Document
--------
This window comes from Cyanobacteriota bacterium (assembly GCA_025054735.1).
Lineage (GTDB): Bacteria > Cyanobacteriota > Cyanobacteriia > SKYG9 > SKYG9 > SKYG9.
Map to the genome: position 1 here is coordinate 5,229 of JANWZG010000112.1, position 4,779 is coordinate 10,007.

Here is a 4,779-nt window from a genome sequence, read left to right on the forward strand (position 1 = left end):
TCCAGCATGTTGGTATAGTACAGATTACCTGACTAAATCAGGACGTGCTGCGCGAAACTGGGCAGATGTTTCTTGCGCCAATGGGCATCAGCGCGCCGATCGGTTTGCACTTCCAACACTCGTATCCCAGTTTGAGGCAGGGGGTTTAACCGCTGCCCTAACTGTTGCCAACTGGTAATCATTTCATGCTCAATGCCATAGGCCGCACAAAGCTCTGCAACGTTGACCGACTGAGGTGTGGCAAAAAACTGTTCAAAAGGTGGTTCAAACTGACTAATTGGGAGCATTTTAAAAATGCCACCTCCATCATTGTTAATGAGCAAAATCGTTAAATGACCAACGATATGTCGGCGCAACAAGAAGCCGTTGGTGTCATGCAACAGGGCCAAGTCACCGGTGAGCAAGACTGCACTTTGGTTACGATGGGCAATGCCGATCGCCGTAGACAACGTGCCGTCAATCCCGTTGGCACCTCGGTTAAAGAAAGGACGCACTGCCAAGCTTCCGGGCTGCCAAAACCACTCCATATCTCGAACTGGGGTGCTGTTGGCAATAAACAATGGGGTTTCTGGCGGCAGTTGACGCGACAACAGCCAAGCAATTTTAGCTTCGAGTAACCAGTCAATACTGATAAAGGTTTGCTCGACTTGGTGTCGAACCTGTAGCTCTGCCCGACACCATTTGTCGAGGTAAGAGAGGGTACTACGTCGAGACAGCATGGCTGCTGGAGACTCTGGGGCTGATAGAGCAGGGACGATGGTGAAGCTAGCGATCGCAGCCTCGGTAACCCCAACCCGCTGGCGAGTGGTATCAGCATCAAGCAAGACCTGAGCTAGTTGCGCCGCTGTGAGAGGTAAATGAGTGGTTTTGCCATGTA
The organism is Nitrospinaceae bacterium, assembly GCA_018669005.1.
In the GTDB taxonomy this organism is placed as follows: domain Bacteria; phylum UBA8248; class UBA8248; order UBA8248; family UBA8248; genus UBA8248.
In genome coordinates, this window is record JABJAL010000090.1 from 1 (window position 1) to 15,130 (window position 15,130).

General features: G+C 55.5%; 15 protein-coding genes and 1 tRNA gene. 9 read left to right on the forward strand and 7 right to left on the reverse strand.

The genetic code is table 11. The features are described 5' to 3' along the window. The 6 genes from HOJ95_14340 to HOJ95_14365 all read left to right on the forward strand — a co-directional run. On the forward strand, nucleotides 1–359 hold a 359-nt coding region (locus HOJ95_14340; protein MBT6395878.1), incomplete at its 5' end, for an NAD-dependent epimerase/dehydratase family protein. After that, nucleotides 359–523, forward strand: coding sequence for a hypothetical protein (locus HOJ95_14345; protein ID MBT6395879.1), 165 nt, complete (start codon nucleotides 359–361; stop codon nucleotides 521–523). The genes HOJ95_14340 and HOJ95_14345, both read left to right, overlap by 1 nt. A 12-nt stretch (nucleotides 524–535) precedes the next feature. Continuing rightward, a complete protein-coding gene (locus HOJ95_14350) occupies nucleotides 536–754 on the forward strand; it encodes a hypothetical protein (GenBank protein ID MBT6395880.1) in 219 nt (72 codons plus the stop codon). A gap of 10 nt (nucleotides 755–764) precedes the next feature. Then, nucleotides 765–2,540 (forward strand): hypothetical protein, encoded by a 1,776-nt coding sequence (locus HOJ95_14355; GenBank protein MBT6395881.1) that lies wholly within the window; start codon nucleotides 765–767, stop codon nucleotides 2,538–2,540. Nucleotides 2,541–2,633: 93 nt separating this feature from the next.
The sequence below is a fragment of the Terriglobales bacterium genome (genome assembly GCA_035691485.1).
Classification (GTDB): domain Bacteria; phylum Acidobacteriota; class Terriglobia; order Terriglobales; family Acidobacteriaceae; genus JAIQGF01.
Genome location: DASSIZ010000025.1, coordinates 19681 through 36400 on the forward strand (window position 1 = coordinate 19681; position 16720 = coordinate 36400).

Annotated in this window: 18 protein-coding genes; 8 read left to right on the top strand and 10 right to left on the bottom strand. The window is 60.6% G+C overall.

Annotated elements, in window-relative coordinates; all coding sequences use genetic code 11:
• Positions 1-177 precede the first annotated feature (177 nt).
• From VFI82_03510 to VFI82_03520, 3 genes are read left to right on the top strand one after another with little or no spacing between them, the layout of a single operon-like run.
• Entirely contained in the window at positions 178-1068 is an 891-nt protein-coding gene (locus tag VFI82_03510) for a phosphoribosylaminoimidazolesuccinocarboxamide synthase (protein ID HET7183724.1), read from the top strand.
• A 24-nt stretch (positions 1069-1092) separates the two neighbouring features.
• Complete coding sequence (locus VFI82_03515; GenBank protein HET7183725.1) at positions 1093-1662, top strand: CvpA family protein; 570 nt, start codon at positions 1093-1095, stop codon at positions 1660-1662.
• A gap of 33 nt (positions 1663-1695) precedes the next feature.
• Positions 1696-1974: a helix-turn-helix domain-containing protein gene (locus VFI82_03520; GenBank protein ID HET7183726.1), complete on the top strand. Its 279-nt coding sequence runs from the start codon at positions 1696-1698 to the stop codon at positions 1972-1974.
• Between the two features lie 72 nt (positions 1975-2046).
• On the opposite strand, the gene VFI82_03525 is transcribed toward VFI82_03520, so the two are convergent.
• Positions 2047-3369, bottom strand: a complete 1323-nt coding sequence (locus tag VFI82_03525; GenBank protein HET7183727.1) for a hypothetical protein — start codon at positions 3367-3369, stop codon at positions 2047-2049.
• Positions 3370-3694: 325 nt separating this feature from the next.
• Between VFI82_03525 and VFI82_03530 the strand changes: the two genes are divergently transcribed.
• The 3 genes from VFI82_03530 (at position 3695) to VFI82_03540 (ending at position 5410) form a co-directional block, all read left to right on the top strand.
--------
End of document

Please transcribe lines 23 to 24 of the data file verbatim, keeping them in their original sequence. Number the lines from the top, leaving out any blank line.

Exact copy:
• Between the two features lie 72 nt (positions 1975-2046).
• On the opposite strand, the gene VFI82_03525 is transcribed toward VFI82_03520, so the two are convergent.